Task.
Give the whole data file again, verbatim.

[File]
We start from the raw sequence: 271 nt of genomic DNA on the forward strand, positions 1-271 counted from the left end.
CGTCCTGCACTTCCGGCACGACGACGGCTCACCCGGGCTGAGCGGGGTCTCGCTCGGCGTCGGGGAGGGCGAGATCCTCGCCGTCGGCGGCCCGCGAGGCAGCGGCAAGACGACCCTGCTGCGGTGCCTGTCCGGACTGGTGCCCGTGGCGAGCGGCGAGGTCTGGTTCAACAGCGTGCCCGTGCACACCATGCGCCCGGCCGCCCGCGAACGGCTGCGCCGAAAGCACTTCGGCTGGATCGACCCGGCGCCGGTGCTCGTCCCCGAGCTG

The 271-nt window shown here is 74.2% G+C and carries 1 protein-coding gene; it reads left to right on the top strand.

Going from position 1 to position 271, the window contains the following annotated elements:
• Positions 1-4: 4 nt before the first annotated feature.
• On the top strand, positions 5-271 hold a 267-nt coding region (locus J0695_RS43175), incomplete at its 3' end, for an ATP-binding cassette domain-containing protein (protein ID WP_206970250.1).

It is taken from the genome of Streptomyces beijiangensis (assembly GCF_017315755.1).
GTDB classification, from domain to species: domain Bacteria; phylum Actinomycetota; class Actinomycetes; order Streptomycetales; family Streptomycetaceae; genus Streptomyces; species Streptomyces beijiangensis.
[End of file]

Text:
We start from the raw sequence: 271 nt of genomic DNA on the forward strand, positions 1-271 counted from the left end.
CGTCCTGCACTTCCGGCACGACGACGGCTCACCCGGGCTGAGCGGGGTCTCGCTCGGCGTCGGGGAGGGCGAGATCCTCGCCGTCGGCGGCCCGCGAGGCAGCGGCAAGACGACCCTGCTGCGGTGCCTGTCCGGACTGGTGCCCGTGGCGAGCGGCGAGGTCTGGTTCAACAGCGTGCCCGTGCACACCATGCGCCCGGCCGCCCGCGAACGGCTGCGCCGAAAGCACTTCGGCTGGATCGACCCGGCGCCGGTGCTCGTCCCCGAGCTG

The 271-nt window shown here is 74.2% G+C and carries 1 protein-coding gene; it reads left to right on the top strand.

Going from position 1 to position 271, the window contains the following annotated elements:
• Positions 1-4: 4 nt before the first annotated feature.
• On the top strand, positions 5-271 hold a 267-nt coding region (locus J0695_RS43175), incomplete at its 3' end, for an ATP-binding cassette domain-containing protein (protein ID WP_206970250.1).

It is taken from the genome of Streptomyces beijiangensis (assembly GCF_017315755.1).
GTDB classification, from domain to species: domain Bacteria; phylum Actinomycetota; class Actinomycetes; order Streptomycetales; family Streptomycetaceae; genus Streptomyces; species Streptomyces beijiangensis.